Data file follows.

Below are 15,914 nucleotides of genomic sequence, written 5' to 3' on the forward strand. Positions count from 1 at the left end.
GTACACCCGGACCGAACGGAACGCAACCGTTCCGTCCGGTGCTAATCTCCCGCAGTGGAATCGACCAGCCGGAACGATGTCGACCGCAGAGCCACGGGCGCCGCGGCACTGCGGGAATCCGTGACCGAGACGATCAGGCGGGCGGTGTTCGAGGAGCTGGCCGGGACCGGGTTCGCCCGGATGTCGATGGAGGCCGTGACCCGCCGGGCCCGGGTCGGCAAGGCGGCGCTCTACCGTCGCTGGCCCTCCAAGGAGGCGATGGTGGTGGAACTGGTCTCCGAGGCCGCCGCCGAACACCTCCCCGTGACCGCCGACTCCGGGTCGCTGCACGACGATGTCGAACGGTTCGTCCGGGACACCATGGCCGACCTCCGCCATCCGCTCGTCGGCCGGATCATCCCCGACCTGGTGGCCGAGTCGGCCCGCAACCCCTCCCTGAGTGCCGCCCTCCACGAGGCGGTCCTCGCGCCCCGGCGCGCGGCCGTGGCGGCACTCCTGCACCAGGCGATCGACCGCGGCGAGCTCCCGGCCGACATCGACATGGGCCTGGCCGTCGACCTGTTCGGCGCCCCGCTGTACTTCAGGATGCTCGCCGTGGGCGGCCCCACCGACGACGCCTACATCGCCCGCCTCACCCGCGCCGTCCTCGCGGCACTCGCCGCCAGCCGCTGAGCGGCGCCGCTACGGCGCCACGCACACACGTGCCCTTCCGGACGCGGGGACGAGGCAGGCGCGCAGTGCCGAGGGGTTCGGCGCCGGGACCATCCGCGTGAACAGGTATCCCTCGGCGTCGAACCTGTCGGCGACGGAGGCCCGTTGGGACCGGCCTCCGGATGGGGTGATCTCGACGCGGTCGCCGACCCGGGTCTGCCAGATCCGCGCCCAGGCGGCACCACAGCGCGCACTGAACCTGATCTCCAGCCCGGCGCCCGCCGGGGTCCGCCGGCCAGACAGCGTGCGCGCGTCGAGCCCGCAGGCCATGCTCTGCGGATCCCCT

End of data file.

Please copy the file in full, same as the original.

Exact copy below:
Below are 15,914 nucleotides of genomic sequence, written 5' to 3' on the forward strand. Positions count from 1 at the left end.
GTACACCCGGACCGAACGGAACGCAACCGTTCCGTCCGGTGCTAATCTCCCGCAGTGGAATCGACCAGCCGGAACGATGTCGACCGCAGAGCCACGGGCGCCGCGGCACTGCGGGAATCCGTGACCGAGACGATCAGGCGGGCGGTGTTCGAGGAGCTGGCCGGGACCGGGTTCGCCCGGATGTCGATGGAGGCCGTGACCCGCCGGGCCCGGGTCGGCAAGGCGGCGCTCTACCGTCGCTGGCCCTCCAAGGAGGCGATGGTGGTGGAACTGGTCTCCGAGGCCGCCGCCGAACACCTCCCCGTGACCGCCGACTCCGGGTCGCTGCACGACGATGTCGAACGGTTCGTCCGGGACACCATGGCCGACCTCCGCCATCCGCTCGTCGGCCGGATCATCCCCGACCTGGTGGCCGAGTCGGCCCGCAACCCCTCCCTGAGTGCCGCCCTCCACGAGGCGGTCCTCGCGCCCCGGCGCGCGGCCGTGGCGGCACTCCTGCACCAGGCGATCGACCGCGGCGAGCTCCCGGCCGACATCGACATGGGCCTGGCCGTCGACCTGTTCGGCGCCCCGCTGTACTTCAGGATGCTCGCCGTGGGCGGCCCCACCGACGACGCCTACATCGCCCGCCTCACCCGCGCCGTCCTCGCGGCACTCGCCGCCAGCCGCTGAGCGGCGCCGCTACGGCGCCACGCACACACGTGCCCTTCCGGACGCGGGGACGAGGCAGGCGCGCAGTGCCGAGGGGTTCGGCGCCGGGACCATCCGCGTGAACAGGTATCCCTCGGCGTCGAACCTGTCGGCGACGGAGGCCCGTTGGGACCGGCCTCCGGATGGGGTGATCTCGACGCGGTCGCCGACCCGGGTCTGCCAGATCCGCGCCCAGGCGGCACCACAGCGCGCACTGAACCTGATCTCCAGCCCGGCGCCCGCCGGGGTCCGCCGGCCAGACAGCGTGCGCGCGTCGAGCCCGCAGGCCATGCTCTGCGGATCCCCT